The association of Glamis with Shakespeare’s Macbeth is historically vague; the present structure dates mainly from the last quarter of the 17th century, by which time the Englishman who wrote the greatest Scottish play was long dead. However, a building of some sort was on this site before, and a king – Malcolm II, not Duncan – may have been murdered in it or nearby in 1034. There is toil and trouble too in its past, though of a slightly different kind from that suggested by Shakespeare’s three witches: Lady Glamis herself was burned for witchcraft in 1537, twenty-seven years before the poet’s birth. The present building, all battlements and turrets, was the home of the present Queen during her childhood, and Princess Margaret was born at Glamis in 1930. And there is yet another noble connection, in the legend that one of the Earls of Crawford plays forever in a hidden chamber with ‘the Devil’s buiks’, because he sold his soul to Old Nick.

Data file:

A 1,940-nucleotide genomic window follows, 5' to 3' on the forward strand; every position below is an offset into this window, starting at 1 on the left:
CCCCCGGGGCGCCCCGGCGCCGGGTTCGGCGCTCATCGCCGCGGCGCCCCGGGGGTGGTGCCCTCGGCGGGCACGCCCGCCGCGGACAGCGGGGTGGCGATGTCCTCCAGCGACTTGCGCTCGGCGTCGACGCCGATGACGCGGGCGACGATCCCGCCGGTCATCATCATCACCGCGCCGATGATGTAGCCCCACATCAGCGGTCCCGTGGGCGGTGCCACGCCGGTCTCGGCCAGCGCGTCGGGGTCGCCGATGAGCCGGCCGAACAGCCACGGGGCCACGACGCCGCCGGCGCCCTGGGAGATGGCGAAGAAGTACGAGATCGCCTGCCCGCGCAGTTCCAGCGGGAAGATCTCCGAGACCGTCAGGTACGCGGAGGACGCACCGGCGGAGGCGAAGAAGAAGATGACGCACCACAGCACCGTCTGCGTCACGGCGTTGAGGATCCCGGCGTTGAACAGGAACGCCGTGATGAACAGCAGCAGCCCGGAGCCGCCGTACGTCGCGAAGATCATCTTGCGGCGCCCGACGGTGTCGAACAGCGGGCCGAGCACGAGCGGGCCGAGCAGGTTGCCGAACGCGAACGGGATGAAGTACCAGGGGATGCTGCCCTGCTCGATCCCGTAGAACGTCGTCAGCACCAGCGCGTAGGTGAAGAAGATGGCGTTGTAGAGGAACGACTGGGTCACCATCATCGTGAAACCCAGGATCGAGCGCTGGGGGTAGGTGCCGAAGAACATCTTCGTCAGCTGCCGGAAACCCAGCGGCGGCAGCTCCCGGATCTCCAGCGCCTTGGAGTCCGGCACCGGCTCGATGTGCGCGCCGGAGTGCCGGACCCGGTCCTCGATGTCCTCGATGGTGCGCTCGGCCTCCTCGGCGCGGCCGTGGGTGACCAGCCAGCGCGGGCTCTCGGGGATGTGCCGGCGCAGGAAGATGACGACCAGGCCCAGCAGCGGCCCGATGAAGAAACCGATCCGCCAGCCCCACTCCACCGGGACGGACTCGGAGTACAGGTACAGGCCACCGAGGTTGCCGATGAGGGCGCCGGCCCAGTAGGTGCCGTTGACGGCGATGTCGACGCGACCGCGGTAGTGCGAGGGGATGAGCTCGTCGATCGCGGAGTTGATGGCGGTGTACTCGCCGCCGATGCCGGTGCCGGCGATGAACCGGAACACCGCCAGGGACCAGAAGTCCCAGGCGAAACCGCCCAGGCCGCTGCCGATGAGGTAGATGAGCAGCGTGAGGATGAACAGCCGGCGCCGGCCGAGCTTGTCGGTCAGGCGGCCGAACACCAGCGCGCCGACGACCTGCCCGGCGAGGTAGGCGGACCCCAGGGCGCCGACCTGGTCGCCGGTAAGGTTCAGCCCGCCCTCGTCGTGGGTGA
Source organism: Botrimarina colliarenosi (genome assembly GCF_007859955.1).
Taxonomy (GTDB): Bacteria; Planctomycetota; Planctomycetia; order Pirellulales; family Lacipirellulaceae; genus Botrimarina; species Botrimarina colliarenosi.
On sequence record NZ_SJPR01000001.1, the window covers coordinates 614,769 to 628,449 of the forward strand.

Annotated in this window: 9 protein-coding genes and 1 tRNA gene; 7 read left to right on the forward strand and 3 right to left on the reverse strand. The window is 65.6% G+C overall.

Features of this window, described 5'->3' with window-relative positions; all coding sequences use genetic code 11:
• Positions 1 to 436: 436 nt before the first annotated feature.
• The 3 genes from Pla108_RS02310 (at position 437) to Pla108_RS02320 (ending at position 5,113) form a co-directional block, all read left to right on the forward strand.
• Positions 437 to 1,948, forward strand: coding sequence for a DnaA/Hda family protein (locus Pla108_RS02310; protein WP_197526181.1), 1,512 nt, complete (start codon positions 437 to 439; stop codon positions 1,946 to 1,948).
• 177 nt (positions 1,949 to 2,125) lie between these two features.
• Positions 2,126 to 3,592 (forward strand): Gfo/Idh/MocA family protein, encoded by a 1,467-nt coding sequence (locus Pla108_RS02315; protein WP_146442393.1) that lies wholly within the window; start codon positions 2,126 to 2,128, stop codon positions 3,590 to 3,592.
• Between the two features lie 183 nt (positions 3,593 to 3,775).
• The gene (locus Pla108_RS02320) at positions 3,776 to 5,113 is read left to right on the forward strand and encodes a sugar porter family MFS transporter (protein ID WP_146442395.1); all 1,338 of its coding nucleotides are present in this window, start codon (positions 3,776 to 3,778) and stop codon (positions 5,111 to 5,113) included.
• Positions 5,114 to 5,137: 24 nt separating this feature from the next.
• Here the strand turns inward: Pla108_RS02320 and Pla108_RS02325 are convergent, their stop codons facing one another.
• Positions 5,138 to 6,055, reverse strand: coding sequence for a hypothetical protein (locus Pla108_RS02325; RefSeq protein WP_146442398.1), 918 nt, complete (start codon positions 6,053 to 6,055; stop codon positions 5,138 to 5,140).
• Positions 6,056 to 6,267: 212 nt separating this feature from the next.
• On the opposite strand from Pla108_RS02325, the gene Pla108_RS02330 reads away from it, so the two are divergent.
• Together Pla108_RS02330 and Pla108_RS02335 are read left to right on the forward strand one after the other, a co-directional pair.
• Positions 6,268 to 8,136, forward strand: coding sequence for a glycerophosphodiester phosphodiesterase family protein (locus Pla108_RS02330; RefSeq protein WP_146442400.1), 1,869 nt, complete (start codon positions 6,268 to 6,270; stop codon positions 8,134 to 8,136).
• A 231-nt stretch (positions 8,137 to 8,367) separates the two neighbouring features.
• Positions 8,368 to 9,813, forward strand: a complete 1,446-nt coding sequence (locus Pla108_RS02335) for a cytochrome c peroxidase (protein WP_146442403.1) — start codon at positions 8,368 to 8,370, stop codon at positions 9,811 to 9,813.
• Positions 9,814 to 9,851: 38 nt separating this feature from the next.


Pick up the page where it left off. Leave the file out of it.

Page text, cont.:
Glamis Castle is a must-see attraction, contact Ireland & Scotland Luxury Tours now to organise your visit on your Scotland tours.